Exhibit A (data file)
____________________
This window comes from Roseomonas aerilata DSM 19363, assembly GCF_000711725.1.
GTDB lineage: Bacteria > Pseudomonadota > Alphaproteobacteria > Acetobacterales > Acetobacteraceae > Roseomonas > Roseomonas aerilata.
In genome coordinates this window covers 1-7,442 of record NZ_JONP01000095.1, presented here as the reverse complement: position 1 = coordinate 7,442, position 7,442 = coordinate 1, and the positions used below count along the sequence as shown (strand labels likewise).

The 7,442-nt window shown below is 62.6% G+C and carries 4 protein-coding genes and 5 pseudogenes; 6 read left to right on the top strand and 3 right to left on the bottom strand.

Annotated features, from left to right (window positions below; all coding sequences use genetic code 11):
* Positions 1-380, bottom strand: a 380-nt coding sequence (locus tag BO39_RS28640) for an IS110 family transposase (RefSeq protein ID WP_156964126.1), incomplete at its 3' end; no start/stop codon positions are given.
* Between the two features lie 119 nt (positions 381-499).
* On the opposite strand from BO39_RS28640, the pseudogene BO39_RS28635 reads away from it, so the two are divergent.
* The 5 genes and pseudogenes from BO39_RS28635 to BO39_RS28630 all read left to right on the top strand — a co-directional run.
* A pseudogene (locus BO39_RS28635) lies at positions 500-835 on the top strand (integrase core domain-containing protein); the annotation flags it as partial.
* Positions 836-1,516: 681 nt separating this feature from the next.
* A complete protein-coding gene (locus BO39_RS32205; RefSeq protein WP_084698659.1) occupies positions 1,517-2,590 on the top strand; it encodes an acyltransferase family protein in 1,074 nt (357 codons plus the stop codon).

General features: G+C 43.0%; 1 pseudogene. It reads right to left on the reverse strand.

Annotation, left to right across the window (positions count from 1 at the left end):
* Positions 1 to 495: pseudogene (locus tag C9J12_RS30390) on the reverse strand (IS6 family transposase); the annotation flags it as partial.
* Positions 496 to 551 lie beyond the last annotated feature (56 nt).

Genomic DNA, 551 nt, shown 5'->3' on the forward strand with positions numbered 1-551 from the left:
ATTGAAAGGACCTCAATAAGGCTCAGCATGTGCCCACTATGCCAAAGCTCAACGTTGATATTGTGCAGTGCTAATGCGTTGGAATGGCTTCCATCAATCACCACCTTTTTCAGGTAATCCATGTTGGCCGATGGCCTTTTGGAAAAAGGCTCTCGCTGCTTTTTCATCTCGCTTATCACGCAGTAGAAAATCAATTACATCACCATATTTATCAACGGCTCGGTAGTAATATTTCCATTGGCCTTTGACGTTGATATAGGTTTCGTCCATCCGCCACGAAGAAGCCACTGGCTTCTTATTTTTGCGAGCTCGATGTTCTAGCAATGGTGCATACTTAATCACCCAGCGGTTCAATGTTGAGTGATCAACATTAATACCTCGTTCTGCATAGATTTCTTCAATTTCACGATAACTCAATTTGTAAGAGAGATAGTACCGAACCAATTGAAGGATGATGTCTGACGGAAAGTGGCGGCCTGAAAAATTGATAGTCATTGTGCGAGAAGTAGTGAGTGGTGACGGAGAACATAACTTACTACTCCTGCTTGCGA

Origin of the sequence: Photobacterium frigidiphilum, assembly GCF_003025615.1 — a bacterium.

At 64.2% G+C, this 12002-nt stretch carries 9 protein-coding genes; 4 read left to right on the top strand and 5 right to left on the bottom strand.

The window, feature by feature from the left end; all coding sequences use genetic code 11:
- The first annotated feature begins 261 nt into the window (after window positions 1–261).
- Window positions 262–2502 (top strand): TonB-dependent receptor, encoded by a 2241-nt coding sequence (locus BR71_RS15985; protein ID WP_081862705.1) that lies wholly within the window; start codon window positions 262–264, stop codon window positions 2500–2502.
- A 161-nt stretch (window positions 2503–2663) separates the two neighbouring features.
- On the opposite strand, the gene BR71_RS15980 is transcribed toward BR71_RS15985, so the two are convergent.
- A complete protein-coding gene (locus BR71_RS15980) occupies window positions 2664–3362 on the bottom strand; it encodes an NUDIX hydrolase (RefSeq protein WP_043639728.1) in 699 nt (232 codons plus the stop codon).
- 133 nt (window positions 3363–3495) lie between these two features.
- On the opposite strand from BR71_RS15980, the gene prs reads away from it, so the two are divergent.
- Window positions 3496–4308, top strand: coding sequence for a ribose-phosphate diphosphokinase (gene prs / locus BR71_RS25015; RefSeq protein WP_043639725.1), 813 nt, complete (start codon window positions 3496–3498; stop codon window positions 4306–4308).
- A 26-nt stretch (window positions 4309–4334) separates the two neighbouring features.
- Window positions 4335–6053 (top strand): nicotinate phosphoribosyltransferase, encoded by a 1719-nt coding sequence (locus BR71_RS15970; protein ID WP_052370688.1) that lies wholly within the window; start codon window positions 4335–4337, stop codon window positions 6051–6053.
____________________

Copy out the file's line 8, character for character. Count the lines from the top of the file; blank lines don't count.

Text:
* On the opposite strand from BO39_RS28640, the pseudogene BO39_RS28635 reads away from it, so the two are divergent.